MLB StatCast Play Index Tables

Wednesday, August 13, 2014

So in a previous post, where I compiled all of the StatCast data available on players released by MLBAM video demos, I promised I would try to find a good way to display and explain the tables I built and how I incorporated those into the Lahman database.

The Lahman database uses a playerID as a key to connect a majority of the the tables. I kept this same playerID in the new tables that I constructed to house the play-by-play data gathered from StatCast. I chose to create four tables. One for the batting element of each play, one for the fielding element, one for base running, and one for pitching. All four tables are connected by a playID. I am defining a play to be anything other than your typical ball or strike calls, including foul balls out of play, where nothing is affected besides the count. Depending on the type of play that occurs during the game, there might be a playID referenced in all four tables. A minimum of two tables will be used on each play of a game.

Example 1: Pitcher throws a pitch to the batter. The batter hits a fly ball to the left fielder. The left fielder catches it for the first out of the inning. Everything that StatCast could record about that play would be stored within the Play Index tables. In this case, the data would be stored in all tables except for base running (PlayIndexR).

The playID is determined by the month, day and year of the game, along with the two teams playing (teamID) and the number of the play in that game.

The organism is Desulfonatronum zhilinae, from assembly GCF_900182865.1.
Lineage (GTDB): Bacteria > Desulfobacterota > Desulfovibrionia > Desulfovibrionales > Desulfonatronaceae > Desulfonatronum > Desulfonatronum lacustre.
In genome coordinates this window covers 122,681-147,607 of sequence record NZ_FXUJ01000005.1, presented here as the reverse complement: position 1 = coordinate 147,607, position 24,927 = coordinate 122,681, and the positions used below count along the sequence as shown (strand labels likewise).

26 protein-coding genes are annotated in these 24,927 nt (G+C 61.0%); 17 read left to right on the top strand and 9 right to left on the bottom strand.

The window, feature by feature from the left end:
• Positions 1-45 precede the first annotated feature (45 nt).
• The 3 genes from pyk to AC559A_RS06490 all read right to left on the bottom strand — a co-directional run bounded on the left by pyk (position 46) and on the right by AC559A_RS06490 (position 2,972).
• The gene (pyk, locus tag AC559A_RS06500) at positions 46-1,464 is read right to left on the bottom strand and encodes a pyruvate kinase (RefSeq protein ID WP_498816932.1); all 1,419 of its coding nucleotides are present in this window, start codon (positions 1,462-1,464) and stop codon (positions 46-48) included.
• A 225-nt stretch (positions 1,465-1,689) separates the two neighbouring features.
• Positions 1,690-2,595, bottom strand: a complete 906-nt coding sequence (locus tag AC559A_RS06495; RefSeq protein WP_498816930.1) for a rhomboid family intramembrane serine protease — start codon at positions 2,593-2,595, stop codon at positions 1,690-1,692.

Example: The tenth play of the game on August 14, 2014 where the Boston Red Sox are playing the New York Yankees.

08 14 2014 010 BOS NYA = 08142014010BOSNYA
D  M  Yr     #     Team Team

The playerID's allow for each play to be unique for every individual player involved. This in turn allows for us to count statistics for each player to use for other purposes like finding season total numbers. The playID connects each part of the play. Without the playID it would be more difficult to query a full play. However, without the playerID, you couldn't use counting or rate statistics to calculate things such as a players career average and totals from certain StatCast data.

As you look at the list some fields will be self explanatory and others will require more clarification. Remember, each table collects a specific players data that was involved in a play. Going back to the example from above. All of the StatCast information regarding the batter who hit the fly ball to the left fielder will be stored in the Batting Play Index table (PlayIndexB). For that same play, all of the data relating to the catch by the left fielder will be stored in the Fielding Play Index table (PlayIndexF) and the pitchers information will funnel into the Pitching Play Index table (PlayIndexP). Since there was no base runner, the Base running Play Index table contains nothing for that play. All of this data is unique to each player; the batter, left fielder, and pitcher. All of their data is, however, connected by the playID which remains the same.

Browse the spreadsheet and think of ways in which you could make this more functional. By no means is this a one-all. In a later post I will break down each field in more detail.

0 comments:

Post a Comment

Follow by Email

Popular Posts

Powered by Blogger.